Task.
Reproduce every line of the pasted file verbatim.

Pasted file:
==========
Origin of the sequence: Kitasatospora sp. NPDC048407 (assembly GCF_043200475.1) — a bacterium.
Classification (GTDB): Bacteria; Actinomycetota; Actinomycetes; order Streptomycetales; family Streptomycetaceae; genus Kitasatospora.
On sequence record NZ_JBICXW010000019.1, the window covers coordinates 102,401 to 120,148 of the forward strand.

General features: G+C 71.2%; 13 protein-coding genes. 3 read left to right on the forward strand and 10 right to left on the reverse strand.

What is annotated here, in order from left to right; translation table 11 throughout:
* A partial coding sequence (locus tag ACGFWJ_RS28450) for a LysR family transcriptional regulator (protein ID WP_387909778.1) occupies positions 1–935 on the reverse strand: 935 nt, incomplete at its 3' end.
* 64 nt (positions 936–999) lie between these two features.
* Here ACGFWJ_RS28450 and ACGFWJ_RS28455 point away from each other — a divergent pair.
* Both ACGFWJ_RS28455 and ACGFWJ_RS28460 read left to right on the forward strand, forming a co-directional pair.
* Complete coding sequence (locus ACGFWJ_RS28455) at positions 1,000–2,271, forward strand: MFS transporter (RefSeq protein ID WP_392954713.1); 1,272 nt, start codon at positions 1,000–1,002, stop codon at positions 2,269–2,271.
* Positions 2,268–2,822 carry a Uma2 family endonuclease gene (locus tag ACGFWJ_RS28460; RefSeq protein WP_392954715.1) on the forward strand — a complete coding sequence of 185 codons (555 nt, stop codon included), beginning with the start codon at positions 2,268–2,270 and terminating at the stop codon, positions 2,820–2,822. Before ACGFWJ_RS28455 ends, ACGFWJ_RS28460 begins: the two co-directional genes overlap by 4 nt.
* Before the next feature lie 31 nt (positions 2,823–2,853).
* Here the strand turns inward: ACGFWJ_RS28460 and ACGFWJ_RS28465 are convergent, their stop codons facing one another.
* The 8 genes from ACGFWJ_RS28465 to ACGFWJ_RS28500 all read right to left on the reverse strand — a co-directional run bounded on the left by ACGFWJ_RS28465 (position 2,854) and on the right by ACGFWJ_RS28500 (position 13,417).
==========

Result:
Origin of the sequence: Kitasatospora sp. NPDC048407 (assembly GCF_043200475.1) — a bacterium.
Classification (GTDB): Bacteria; Actinomycetota; Actinomycetes; order Streptomycetales; family Streptomycetaceae; genus Kitasatospora.
On sequence record NZ_JBICXW010000019.1, the window covers coordinates 102,401 to 120,148 of the forward strand.

General features: G+C 71.2%; 13 protein-coding genes. 3 read left to right on the forward strand and 10 right to left on the reverse strand.

What is annotated here, in order from left to right; translation table 11 throughout:
* A partial coding sequence (locus tag ACGFWJ_RS28450) for a LysR family transcriptional regulator (protein ID WP_387909778.1) occupies positions 1–935 on the reverse strand: 935 nt, incomplete at its 3' end.
* 64 nt (positions 936–999) lie between these two features.
* Here ACGFWJ_RS28450 and ACGFWJ_RS28455 point away from each other — a divergent pair.
* Both ACGFWJ_RS28455 and ACGFWJ_RS28460 read left to right on the forward strand, forming a co-directional pair.
* Complete coding sequence (locus ACGFWJ_RS28455) at positions 1,000–2,271, forward strand: MFS transporter (RefSeq protein ID WP_392954713.1); 1,272 nt, start codon at positions 1,000–1,002, stop codon at positions 2,269–2,271.
* Positions 2,268–2,822 carry a Uma2 family endonuclease gene (locus tag ACGFWJ_RS28460; RefSeq protein WP_392954715.1) on the forward strand — a complete coding sequence of 185 codons (555 nt, stop codon included), beginning with the start codon at positions 2,268–2,270 and terminating at the stop codon, positions 2,820–2,822. Before ACGFWJ_RS28455 ends, ACGFWJ_RS28460 begins: the two co-directional genes overlap by 4 nt.
* Before the next feature lie 31 nt (positions 2,823–2,853).
* Here the strand turns inward: ACGFWJ_RS28460 and ACGFWJ_RS28465 are convergent, their stop codons facing one another.
* The 8 genes from ACGFWJ_RS28465 to ACGFWJ_RS28500 all read right to left on the reverse strand — a co-directional run bounded on the left by ACGFWJ_RS28465 (position 2,854) and on the right by ACGFWJ_RS28500 (position 13,417).